CHAPTER #12

5 Steps on How to Approach a New Data Science Problem

Many companies struggle to reorganize their decision making around data and implement a coherent data strategy. The problem certainly isn’t lack of data but inability to transform it into actionable insights. Here's how to do it right.

Last Update

24 Mar, 2021

Reading Time

6 Min

Authors
Marcin DrykaCTO
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Matt WarcholinskiCOO & Co-Founder
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Bianka PluszczewskaEditor
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Introduction

Data has become the new gold. 85 percent of companies are trying to be data-driven, according to last year’s survey by NewVantage Partners, and the global data science platform market is expected to reach $128.21 billion by 2022, up from $19.75 billion in 2016.

Clearly, data science is not just another buzzword with limited real-world use cases. Yet, many companies struggle to reorganize their decision making around data and implement a coherent data strategy. The problem certainly isn’t lack of data.

In the past few years alone, 90 percent of all of the world’s data has been created, and our current daily data output has reached 2.5 quintillion bytes, which is such a mind-bogglingly large number that it’s difficult to fully appreciate the break-neck pace at which we generate new data.

The real problem is the inability of companies to transform the data they have at their disposal into actionable insights that can be used to make better business decisions, stop threats, and mitigate risks.

In fact, there’s often too much data available to make a clear decision, which is why it’s crucial for companies to know how to approach a new data science problem and understand what types of questions data science can answer.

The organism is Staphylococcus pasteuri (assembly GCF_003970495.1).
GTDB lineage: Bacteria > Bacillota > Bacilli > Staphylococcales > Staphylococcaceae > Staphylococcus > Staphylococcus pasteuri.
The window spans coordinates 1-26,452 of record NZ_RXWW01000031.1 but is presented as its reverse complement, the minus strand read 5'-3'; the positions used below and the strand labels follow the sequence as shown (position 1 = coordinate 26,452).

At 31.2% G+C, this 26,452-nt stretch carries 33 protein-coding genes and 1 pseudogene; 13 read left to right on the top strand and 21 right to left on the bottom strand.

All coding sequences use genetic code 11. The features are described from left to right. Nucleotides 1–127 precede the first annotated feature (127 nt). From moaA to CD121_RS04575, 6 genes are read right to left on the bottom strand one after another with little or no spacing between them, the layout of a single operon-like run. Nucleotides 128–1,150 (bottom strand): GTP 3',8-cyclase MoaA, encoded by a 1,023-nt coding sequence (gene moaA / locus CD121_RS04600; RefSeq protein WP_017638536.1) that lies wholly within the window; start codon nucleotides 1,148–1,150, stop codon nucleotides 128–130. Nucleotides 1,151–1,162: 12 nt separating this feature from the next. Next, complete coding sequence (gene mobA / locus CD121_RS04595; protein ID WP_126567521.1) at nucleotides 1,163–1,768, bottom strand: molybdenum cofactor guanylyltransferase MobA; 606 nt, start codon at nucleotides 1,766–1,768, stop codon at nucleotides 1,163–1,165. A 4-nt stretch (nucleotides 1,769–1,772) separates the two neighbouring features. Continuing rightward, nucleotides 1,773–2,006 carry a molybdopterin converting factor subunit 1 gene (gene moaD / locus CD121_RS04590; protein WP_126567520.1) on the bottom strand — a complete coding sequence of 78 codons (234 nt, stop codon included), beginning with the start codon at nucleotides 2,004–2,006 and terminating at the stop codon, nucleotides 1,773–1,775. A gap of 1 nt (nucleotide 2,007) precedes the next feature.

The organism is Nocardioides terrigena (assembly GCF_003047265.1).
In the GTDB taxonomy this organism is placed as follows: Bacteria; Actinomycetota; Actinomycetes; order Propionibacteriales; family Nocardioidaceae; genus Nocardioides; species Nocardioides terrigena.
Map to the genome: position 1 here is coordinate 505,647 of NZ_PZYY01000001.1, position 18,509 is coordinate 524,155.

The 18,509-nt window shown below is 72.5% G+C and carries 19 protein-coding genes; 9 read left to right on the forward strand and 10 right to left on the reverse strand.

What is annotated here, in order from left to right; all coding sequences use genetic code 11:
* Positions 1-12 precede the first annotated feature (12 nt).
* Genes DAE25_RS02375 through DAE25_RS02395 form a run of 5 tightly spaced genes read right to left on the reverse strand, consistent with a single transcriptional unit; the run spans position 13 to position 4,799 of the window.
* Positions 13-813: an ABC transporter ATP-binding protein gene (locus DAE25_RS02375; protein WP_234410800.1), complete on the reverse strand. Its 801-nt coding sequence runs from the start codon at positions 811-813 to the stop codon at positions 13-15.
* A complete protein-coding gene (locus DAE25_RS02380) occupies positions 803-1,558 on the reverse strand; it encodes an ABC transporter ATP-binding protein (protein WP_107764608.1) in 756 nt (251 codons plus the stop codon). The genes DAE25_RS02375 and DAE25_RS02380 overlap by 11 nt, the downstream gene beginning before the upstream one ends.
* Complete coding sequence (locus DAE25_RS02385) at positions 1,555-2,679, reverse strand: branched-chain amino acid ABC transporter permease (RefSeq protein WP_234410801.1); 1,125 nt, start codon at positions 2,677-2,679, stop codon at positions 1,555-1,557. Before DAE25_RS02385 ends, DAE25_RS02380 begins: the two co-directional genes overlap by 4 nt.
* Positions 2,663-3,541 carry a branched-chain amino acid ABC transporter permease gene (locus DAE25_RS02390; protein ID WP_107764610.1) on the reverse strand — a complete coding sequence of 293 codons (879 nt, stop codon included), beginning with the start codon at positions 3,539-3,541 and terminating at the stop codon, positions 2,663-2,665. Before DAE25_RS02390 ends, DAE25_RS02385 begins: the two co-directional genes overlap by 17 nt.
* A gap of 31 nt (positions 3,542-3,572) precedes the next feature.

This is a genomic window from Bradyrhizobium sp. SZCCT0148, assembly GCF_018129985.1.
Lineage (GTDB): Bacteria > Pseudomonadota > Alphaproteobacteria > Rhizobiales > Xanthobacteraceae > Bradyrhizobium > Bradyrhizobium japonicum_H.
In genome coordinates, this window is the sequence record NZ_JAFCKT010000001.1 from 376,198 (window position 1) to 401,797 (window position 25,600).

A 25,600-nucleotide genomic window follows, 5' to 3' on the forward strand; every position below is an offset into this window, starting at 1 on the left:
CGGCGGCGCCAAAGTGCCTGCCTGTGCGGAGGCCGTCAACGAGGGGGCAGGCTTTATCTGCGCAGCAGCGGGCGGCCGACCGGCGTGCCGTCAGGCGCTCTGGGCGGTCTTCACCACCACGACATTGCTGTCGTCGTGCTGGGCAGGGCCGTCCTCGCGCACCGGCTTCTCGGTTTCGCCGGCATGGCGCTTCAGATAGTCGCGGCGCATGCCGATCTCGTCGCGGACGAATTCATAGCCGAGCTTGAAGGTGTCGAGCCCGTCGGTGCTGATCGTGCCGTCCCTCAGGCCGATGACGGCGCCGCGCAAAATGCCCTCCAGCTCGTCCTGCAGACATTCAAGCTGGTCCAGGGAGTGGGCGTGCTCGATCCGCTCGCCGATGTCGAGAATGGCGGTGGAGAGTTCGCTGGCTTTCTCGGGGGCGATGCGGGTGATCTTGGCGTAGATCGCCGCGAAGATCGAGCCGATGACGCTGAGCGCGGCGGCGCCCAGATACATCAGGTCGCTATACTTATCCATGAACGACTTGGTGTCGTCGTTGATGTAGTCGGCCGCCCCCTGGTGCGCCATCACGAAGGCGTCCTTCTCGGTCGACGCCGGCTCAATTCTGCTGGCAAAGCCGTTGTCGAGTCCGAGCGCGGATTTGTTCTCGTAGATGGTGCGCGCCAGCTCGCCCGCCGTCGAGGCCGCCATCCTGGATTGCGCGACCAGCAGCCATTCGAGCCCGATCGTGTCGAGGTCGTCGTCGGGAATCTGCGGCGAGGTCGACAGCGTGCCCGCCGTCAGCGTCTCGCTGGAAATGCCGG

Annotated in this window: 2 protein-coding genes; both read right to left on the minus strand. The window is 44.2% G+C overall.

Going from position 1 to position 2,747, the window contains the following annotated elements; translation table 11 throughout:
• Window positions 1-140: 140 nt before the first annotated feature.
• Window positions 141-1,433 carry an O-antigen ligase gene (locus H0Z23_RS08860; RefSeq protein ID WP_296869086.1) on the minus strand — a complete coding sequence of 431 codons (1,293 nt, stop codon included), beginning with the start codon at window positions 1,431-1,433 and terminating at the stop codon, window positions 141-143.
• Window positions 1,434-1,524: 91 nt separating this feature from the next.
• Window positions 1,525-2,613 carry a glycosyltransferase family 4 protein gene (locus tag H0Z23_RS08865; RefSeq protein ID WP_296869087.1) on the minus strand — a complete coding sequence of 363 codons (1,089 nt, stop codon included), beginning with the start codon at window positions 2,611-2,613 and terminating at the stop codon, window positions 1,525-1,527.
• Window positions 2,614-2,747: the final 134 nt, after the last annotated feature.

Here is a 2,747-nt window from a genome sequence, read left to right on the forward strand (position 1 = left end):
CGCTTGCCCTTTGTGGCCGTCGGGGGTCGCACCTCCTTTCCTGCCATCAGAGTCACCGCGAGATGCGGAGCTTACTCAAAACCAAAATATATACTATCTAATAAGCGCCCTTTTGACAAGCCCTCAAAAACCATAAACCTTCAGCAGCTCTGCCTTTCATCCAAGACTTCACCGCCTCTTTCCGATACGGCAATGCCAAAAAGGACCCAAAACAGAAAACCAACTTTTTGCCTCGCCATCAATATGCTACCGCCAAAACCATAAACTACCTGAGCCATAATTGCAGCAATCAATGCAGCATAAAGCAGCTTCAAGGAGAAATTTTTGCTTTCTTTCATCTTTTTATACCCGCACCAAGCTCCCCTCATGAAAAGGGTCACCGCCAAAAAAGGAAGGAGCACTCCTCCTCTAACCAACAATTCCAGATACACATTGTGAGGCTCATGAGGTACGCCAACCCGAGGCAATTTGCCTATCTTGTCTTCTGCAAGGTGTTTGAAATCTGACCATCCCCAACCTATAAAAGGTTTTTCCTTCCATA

What types of questions can data science answer?

“Data science and statistics are not magic. They won’t magically fix all of a company’s problems. However, they are useful tools to help companies make more accurate decisions and automate repetitive work and choices that teams need to make,” writes Seattle Data Guy, a data-driven consulting agency.

The questions that can be answered with the help of data science fall under following categories:

  • Identifying themes in large data sets: Which server in my server farm needs maintenance the most?
  • Identifying anomalies in large data sets: Is this combination of purchases different from what this customer has ordered in the past?
  • Predicting the likelihood of something happening: How likely is this user to click on my video?
  • Showing how things are connected to one another: What is the topic of this online article?
  • Categorizing individual data points: Is this an image of a cat or a mouse?

Of course, this is by no means a complete list of all questions that data science can answer. Even if it were, data science is evolving at such a rapid pace that it would most likely be completely outdated within a year or two from its publication.

Now that we’ve established the types of questions that can be reasonably expected to be answered with the help of data science, it’s time to lay down the steps most data scientists would take when approaching a new data science problem.

Step 1: Define the problem

First, it’s necessary to accurately define the data problem that is to be solved. The problem should be clear, concise, and measurable. Many companies are too vague when defining data problems, which makes it difficult or even impossible for data scientists to translate them into machine code.